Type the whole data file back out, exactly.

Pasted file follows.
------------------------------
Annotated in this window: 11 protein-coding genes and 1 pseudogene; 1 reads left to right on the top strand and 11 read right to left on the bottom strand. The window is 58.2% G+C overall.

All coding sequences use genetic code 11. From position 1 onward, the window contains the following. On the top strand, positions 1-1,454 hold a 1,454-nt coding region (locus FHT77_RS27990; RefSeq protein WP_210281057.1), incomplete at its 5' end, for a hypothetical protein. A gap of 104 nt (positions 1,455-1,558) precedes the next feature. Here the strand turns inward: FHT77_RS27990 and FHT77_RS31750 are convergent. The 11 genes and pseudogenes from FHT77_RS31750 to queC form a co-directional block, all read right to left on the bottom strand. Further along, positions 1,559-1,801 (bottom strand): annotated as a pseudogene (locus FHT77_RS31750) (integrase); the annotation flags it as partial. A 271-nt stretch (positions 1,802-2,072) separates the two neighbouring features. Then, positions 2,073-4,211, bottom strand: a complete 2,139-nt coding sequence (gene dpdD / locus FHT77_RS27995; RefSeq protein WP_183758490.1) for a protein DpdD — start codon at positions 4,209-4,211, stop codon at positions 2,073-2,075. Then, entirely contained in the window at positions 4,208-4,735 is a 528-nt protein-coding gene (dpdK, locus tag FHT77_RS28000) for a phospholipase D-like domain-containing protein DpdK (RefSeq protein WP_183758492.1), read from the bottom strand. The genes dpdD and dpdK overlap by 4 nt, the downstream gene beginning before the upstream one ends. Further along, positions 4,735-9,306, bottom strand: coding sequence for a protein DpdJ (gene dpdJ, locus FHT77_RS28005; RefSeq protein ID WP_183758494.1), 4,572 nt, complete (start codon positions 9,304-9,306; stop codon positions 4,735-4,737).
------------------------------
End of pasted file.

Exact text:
Annotated in this window: 11 protein-coding genes and 1 pseudogene; 1 reads left to right on the top strand and 11 read right to left on the bottom strand. The window is 58.2% G+C overall.

All coding sequences use genetic code 11. From position 1 onward, the window contains the following. On the top strand, positions 1-1,454 hold a 1,454-nt coding region (locus FHT77_RS27990; RefSeq protein WP_210281057.1), incomplete at its 5' end, for a hypothetical protein. A gap of 104 nt (positions 1,455-1,558) precedes the next feature. Here the strand turns inward: FHT77_RS27990 and FHT77_RS31750 are convergent. The 11 genes and pseudogenes from FHT77_RS31750 to queC form a co-directional block, all read right to left on the bottom strand. Further along, positions 1,559-1,801 (bottom strand): annotated as a pseudogene (locus FHT77_RS31750) (integrase); the annotation flags it as partial. A 271-nt stretch (positions 1,802-2,072) separates the two neighbouring features. Then, positions 2,073-4,211, bottom strand: a complete 2,139-nt coding sequence (gene dpdD / locus FHT77_RS27995; RefSeq protein WP_183758490.1) for a protein DpdD — start codon at positions 4,209-4,211, stop codon at positions 2,073-2,075. Then, entirely contained in the window at positions 4,208-4,735 is a 528-nt protein-coding gene (dpdK, locus tag FHT77_RS28000) for a phospholipase D-like domain-containing protein DpdK (RefSeq protein WP_183758492.1), read from the bottom strand. The genes dpdD and dpdK overlap by 4 nt, the downstream gene beginning before the upstream one ends. Further along, positions 4,735-9,306, bottom strand: coding sequence for a protein DpdJ (gene dpdJ, locus FHT77_RS28005; RefSeq protein ID WP_183758494.1), 4,572 nt, complete (start codon positions 9,304-9,306; stop codon positions 4,735-4,737).